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View Diary: Stay in the Box (159 comments)

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  •  I could not possibly agree with you more. (none)
    I do kind of wonder why I'm getting a lecture from you though. Have I tried to justify killing? Have I tried to justify... anything at all?

    Is nothing secular?

    by aitchdee on Tue Feb 21, 2006 at 01:04:20 PM PST

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    •  oh no I am not lecturing you at all (none)
      ....just making a comment about how insane the whole thing is....although your definitions are generally accepted ones.... there really is no difference when you get right down to it, in the "people' who chose to matter how they do it or under what excuse or cover.

      Hypocrisy in anything may deceive the cleverest and most penetrating man, but the least wide-awake of children recognizes it....

      by Cal45 on Tue Feb 21, 2006 at 03:54:08 PM PST

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      •  Definitions (none)
        It's funny that I should find myself arguing (or appearing to argue) in favor of strict adherence to conventional definitions; I'm usually on the other side of that battle. To me language is fluid. It's is alive and ever evolving: language is highly (wonderfully, beautifully) experimental.

        Linguistic "fundamentalists," on the other hand, the self-appointed keepers of lexical purity, are a tedious lot. They're usually the people fighting the entry of new words into our dictionaries, refusing to acknowledge expanding definitions of older words, and perhaps most annoying of all, decrying youth slang (an empowering and healthy and creative act, in my opinion). So it's not really a love of language these language purists are defending, but language as they learned it. Postured as sober-minded treasurers of the sacred ways of old, I think they're sentimentalists at best. Cranky old duffers at worst. :)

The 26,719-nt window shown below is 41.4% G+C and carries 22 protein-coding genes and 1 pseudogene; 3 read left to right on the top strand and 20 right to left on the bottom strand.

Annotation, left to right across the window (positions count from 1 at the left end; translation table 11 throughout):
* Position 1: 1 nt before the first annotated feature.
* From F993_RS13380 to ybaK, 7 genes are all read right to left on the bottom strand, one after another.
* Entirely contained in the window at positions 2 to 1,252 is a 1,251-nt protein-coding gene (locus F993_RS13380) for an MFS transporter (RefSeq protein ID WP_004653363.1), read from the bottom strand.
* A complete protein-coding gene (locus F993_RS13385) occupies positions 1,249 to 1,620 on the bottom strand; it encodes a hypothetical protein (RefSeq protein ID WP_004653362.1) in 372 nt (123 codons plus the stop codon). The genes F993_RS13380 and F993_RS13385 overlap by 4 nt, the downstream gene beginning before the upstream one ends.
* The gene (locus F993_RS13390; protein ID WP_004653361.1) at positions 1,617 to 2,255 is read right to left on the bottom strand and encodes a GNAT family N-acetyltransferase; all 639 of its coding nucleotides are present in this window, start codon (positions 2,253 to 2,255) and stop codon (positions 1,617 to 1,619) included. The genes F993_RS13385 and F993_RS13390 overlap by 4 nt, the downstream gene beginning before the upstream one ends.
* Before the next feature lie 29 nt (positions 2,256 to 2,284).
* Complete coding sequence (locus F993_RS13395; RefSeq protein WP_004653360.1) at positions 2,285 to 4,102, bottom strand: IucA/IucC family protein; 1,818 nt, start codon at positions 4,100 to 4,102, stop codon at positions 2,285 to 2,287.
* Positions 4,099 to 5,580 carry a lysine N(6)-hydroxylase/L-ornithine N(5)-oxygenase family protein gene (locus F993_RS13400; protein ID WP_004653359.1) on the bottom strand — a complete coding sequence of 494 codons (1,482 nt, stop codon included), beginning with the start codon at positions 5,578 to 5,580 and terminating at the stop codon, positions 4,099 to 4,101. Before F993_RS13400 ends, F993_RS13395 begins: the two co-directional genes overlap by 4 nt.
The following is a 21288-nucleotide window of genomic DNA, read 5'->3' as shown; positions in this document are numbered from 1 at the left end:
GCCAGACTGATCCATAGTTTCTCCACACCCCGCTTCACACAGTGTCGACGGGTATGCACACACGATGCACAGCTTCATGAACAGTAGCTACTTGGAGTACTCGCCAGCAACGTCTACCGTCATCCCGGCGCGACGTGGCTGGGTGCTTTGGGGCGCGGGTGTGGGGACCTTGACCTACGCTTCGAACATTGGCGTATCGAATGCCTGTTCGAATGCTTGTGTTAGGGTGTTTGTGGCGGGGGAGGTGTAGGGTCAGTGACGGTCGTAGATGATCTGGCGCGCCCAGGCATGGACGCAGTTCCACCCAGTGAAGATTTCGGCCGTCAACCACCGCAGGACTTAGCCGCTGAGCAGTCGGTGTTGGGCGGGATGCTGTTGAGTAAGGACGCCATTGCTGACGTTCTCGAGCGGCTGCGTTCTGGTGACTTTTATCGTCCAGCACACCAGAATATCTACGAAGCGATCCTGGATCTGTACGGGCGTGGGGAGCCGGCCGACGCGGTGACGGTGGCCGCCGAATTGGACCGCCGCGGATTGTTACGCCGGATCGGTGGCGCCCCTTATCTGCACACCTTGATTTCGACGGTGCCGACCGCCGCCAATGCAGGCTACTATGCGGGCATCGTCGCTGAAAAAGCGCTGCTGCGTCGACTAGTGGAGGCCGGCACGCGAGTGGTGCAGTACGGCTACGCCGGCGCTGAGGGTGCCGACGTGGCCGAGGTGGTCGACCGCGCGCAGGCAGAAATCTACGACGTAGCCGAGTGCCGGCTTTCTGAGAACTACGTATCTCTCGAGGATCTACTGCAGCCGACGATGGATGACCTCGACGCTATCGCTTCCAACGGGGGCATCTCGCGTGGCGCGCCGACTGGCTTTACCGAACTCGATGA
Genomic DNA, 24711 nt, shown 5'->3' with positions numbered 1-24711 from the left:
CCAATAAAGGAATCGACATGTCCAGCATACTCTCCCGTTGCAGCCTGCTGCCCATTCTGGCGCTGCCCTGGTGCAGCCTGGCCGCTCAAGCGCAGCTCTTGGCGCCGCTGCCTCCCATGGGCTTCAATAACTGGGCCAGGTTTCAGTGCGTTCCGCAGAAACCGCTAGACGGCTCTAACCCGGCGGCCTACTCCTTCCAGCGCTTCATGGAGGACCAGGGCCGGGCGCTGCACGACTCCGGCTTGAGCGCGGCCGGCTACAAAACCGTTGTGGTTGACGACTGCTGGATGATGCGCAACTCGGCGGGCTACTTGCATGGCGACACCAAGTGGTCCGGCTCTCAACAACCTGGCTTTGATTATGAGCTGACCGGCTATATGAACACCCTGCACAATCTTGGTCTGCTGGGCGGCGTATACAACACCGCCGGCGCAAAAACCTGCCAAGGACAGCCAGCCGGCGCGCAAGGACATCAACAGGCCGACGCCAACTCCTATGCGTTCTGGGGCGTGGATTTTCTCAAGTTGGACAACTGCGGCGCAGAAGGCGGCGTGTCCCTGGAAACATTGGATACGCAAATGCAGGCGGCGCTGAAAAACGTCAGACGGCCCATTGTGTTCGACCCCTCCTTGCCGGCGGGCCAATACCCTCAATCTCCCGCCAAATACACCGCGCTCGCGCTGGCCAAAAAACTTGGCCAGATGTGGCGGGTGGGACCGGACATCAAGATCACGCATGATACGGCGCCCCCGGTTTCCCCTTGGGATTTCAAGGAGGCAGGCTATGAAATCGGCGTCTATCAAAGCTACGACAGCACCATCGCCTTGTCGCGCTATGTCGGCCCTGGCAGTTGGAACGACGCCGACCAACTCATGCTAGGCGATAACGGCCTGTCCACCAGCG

Still, there are practicalities to be dealt with, for instance institutional and legal definitions (the slowest of all lexicons to evolve). Bush, for example, couldn't be tried as a terrorist (in the legal sense of the word) because whether we like it or not he is the leader of a sovereign nation. He could be tried as a war criminal though. But why do we bother with such distinctions? One reason (in this case) is that these terms describe not only the nature of the crime but the status (greater or lesser levels of responsibility and trust) of the perpetrator. In other words, a United States president who commits war crimes has committed, in the eyes of the law, far more serious and disgraceful crimes than any terrorist. Rightly so.

        Legal definitions aside, I suppose you could make the case that morally speaking (to quote from your post), "there really is no difference when you get right down to it, in the "people' who chose to matter how they do it or under what excuse or cover." But is that always true? It would make terrorists of virtually all our presidents, our generals, and good many of our military personnel and civilian police force. It could, in fact--depending on how far you want to go with telegraphing culpability--make a terrorist out of me: I live in a state in which capital punishment is legal. Now if one rejects the sovereignty of nations, or believes in strict pacifism--perfectly legitimate things to think or be--then all killing is a form of terrorism and thus wrong and punishable. Perhaps--to take it a few step further--anyone who doesn't fight to his or her last breath to stop all killing tacitly aids and abets it and therefore is as guilty and as subject to punishment as the killers themselves. But that opens up another whole ethical can of worms.    :-)

        Unfortunately, I don't have any answers, just endless questions. Thank you for the interesting discussion.    


        Is nothing secular?

        by aitchdee on Thu Feb 23, 2006 at 03:29:56 AM PST

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